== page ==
The criterion primarily in dispute is trustworthiness, that is, "whether the proffered hearsay possesses indicia of reliability 'equivalent' to the indicia of reliability supporting the traditional exceptions. . . ." Doe v. United States, 976 F.2d 1071, 1075 (7th Cir. 1992). Burge relies on United States v. Hall, 165 F.3d 1095 (7th Cir. 1999), to identify relevant criteria in evaluating trustworthiness. There, the court stated the proponent of the hearsay evidence must rebut the presumption of unreliability by appropriate proof of trustworthiness, id. at 1110, and enumerated some non-exclusive factors a district court should take into account when evaluating the trustworthiness of a hearsay statement:

In determining whether a statement is sufficiently reliable for purposes of [the residual exception], a court should examine, among other factors: (1) the probable motivation of the declarant in making the statement; (2) the circumstances under which it was made; and (3) the knowledge and qualifications of the declarant. [Other relevant factors may include] (1) the character of the declarant for truthfulness and honesty and the availability of evidence on the issue; (2) whether the testimony was given voluntarily, under oath, subject to cross examination and a penalty for perjury; (3) the extent to which the witness' testimony reflects his personal knowledge; (4) whether the witness ever recanted his testimony; and (5) whether the declarant's statement was insufficiently corroborated.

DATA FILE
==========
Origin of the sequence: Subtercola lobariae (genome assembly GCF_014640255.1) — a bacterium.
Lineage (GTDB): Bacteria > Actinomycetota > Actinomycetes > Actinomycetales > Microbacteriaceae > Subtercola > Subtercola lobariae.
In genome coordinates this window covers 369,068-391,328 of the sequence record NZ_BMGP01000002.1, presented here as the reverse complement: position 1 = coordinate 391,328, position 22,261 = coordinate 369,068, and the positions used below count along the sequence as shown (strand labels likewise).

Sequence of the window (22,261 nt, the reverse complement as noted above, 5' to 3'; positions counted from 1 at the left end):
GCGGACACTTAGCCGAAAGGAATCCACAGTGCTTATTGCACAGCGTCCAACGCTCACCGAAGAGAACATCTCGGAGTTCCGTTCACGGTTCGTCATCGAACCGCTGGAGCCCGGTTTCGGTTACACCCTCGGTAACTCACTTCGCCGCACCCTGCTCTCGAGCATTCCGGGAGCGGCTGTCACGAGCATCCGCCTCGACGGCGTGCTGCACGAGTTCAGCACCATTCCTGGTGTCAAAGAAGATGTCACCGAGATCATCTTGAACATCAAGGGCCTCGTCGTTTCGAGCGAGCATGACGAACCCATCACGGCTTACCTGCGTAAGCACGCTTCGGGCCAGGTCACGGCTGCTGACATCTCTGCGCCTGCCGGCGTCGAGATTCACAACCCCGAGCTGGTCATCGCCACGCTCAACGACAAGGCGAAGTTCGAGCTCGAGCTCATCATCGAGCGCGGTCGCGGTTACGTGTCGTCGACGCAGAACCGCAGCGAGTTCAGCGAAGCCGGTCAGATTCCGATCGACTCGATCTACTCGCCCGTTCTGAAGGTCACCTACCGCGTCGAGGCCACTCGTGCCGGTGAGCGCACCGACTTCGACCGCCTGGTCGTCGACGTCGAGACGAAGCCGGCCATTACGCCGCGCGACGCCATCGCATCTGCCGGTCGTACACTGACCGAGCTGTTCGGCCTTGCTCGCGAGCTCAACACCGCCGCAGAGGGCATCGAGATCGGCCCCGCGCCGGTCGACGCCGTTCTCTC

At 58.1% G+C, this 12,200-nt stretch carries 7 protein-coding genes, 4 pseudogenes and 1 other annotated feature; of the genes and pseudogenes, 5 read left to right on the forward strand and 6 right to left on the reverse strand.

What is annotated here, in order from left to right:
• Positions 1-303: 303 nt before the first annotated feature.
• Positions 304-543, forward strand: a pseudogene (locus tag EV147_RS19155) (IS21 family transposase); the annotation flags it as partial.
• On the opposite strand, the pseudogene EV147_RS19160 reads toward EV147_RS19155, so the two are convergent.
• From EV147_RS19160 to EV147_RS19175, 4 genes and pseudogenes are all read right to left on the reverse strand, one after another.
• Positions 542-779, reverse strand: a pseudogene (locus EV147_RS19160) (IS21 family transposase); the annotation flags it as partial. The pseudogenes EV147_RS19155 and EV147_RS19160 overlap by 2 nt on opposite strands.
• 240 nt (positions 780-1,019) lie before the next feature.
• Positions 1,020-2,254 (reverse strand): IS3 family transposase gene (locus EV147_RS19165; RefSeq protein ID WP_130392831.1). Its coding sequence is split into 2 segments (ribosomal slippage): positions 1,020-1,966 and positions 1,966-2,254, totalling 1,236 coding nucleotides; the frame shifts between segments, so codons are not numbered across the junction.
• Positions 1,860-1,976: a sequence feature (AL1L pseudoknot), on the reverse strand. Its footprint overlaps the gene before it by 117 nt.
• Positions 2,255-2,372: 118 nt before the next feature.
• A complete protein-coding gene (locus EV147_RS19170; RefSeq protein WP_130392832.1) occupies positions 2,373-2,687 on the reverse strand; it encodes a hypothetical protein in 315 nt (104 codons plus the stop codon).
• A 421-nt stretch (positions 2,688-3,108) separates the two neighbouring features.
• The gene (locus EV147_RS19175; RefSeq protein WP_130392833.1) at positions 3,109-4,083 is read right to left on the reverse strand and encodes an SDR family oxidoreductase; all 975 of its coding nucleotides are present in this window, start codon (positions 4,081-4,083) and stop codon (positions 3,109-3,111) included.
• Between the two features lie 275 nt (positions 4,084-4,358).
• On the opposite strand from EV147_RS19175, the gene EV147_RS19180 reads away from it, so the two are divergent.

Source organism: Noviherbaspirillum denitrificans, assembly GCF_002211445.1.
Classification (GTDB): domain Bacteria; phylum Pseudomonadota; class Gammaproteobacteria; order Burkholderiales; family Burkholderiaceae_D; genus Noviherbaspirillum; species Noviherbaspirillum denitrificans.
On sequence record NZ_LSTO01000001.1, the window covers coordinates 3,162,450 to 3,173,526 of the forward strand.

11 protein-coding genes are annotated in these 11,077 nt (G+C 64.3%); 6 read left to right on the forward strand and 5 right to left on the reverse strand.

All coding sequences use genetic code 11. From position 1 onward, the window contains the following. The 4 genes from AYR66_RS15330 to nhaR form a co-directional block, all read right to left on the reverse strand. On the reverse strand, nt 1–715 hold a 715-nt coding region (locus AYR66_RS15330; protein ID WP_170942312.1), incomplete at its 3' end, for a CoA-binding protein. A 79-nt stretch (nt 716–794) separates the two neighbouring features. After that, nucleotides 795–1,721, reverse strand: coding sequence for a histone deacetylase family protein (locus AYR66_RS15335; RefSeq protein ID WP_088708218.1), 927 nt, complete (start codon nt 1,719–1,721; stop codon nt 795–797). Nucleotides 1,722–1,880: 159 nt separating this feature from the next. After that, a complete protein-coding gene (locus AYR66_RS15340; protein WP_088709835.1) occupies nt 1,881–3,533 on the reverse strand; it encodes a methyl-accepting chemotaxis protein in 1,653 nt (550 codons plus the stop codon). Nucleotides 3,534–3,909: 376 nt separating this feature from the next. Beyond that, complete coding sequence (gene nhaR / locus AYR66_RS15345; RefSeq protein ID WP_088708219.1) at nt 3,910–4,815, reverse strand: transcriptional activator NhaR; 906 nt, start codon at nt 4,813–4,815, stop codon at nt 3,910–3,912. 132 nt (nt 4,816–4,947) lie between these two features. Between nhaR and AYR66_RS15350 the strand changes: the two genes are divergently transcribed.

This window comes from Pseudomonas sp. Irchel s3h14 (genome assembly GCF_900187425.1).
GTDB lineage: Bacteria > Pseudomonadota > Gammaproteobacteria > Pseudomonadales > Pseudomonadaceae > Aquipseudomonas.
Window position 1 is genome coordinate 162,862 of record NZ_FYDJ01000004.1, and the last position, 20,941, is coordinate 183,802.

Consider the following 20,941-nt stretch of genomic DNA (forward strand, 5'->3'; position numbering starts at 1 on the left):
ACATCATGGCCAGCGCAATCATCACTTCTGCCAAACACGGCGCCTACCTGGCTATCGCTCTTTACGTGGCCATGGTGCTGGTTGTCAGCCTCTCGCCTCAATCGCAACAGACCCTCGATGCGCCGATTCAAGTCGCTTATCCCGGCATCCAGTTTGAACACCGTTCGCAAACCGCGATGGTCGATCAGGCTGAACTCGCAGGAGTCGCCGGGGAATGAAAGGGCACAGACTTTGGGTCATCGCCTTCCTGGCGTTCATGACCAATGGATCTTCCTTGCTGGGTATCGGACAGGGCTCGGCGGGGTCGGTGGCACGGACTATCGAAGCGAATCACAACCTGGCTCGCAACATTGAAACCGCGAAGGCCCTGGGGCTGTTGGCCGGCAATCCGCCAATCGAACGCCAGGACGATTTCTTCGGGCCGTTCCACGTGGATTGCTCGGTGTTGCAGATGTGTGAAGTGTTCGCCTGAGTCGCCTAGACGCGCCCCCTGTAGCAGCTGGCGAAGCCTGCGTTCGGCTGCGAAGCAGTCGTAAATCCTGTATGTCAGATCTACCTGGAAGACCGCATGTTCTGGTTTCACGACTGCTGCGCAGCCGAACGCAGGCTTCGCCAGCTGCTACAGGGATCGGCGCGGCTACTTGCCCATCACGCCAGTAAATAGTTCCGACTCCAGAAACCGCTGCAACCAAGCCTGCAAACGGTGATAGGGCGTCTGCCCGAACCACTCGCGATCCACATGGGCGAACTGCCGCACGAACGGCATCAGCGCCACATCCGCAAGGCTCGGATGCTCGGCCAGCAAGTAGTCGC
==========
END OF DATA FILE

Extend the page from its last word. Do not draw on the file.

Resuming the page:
Id. at 1110-11 (citations omitted) (internal quotation marks omitted). It goes without saying that the witnesses had personal knowledge and, if available, would be qualified to testify on Burge's behalf. There is no evidence in the record as to the witnesses' respective character for truthfulness or the availability of evidence to establish such character, so this factor is disregarded here.

Concerning their motivation and the circumstances surrounding the testimony, Burge concedes that O'Hara and Yucaitis knew they would lose their jobs if they admitted the wrongdoing alleged but argues that the oath and cross-examination counterbalance this negative factor. He points out that the witnesses were consistent in their testimony throughout five separate examinations and were robustly cross-examined each time by individuals who had the same motive to test the veracity of the testimony as does the prosecutor here. Moreover, two juries returned a defense verdict in favor of O'Hara and Yucaitis in the Wilson trials, which Burge contends indicate that they were credible witnesses. He adds that the witnesses were career police officers without criminal records.